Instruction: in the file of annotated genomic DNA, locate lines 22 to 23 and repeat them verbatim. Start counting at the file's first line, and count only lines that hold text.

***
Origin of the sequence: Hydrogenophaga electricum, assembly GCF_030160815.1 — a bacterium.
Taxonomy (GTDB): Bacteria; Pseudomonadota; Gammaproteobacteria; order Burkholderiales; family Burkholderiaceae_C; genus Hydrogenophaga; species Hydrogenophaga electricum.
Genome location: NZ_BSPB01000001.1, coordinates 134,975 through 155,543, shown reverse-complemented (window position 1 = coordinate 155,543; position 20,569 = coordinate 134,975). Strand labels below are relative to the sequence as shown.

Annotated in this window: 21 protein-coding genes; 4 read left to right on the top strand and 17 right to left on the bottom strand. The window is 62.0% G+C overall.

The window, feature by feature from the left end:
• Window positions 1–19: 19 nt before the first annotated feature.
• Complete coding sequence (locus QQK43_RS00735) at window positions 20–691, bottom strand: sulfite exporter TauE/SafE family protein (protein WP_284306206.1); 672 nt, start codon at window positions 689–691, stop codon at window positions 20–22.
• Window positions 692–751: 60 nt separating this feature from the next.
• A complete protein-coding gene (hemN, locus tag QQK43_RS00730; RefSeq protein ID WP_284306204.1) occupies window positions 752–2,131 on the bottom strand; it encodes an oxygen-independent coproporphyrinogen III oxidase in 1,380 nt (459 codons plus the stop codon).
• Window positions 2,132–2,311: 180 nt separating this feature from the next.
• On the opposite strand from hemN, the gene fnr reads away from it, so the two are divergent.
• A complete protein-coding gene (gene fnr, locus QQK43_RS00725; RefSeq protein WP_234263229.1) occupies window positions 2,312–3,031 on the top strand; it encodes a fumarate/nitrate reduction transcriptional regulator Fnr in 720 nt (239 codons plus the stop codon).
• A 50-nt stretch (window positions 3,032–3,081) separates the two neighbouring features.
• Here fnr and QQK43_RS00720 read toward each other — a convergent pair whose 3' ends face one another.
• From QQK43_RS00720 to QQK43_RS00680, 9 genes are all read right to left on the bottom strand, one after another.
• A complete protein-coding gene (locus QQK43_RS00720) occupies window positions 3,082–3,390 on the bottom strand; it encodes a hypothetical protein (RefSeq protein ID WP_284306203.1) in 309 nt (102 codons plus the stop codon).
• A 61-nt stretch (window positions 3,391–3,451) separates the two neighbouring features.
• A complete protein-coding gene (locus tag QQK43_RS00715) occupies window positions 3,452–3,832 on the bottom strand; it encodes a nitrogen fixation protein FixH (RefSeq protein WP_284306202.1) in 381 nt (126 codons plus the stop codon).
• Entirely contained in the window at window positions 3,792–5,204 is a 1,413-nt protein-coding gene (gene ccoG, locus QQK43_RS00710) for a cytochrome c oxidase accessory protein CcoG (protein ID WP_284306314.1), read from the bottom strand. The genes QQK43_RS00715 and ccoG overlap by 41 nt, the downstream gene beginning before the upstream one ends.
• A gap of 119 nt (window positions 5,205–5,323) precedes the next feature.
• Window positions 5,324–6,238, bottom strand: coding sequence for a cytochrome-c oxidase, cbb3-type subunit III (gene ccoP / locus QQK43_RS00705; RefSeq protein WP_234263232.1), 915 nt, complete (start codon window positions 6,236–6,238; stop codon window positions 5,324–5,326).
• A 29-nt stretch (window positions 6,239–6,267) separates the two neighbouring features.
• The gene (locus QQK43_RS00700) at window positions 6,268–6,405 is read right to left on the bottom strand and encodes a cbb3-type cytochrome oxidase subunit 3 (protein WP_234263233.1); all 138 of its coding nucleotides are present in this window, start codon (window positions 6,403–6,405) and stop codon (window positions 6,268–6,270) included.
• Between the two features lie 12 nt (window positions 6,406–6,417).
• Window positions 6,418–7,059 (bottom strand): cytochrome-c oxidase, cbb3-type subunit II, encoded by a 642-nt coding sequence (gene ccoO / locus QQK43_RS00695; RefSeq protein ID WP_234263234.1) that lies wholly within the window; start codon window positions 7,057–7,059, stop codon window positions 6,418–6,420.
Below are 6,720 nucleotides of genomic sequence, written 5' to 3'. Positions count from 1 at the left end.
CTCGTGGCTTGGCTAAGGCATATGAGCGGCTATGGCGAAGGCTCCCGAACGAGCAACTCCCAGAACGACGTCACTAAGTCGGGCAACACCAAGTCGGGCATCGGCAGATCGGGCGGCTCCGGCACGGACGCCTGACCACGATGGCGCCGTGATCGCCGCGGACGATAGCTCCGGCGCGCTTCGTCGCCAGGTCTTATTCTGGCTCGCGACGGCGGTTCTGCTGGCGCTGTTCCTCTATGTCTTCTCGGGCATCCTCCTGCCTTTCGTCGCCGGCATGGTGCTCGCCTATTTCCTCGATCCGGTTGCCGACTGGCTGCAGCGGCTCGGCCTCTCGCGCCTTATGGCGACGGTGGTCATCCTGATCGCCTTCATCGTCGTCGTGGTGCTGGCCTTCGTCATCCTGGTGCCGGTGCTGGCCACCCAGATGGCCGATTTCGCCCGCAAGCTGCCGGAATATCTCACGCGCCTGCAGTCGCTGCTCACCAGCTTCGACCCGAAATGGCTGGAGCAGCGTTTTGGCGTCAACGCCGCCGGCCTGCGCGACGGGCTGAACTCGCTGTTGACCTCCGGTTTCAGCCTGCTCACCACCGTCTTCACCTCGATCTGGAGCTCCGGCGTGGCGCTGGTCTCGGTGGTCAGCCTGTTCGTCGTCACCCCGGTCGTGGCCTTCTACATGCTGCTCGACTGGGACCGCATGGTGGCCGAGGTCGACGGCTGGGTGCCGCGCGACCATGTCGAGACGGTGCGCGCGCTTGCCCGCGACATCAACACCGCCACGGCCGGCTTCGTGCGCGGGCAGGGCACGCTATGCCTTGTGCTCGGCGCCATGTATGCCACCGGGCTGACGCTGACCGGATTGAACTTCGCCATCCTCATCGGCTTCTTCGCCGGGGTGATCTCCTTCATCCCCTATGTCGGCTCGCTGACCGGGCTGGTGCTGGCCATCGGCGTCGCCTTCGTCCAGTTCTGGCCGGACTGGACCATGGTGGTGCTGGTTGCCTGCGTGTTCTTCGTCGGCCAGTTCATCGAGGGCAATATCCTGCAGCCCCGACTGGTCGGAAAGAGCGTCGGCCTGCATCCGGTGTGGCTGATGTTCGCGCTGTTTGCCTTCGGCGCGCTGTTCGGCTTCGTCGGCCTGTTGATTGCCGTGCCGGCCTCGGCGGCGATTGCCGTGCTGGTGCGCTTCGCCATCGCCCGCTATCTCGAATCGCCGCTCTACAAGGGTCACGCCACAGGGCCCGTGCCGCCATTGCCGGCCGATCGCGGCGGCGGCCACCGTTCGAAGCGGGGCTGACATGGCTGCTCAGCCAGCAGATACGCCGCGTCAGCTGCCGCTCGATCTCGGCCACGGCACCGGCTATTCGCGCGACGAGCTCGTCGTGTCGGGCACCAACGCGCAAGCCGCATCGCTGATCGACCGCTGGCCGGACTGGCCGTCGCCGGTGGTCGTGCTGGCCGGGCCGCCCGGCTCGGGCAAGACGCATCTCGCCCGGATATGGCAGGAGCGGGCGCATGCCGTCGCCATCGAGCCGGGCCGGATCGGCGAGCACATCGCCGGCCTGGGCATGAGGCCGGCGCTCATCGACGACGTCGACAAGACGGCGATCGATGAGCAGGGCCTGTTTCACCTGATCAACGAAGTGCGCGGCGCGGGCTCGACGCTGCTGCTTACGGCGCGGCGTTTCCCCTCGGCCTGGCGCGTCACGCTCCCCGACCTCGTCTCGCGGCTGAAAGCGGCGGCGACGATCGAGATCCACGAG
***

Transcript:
• A 29-nt stretch (window positions 6,239–6,267) separates the two neighbouring features.
• The gene (locus QQK43_RS00700) at window positions 6,268–6,405 is read right to left on the bottom strand and encodes a cbb3-type cytochrome oxidase subunit 3 (protein WP_234263233.1); all 138 of its coding nucleotides are present in this window, start codon (window positions 6,403–6,405) and stop codon (window positions 6,268–6,270) included.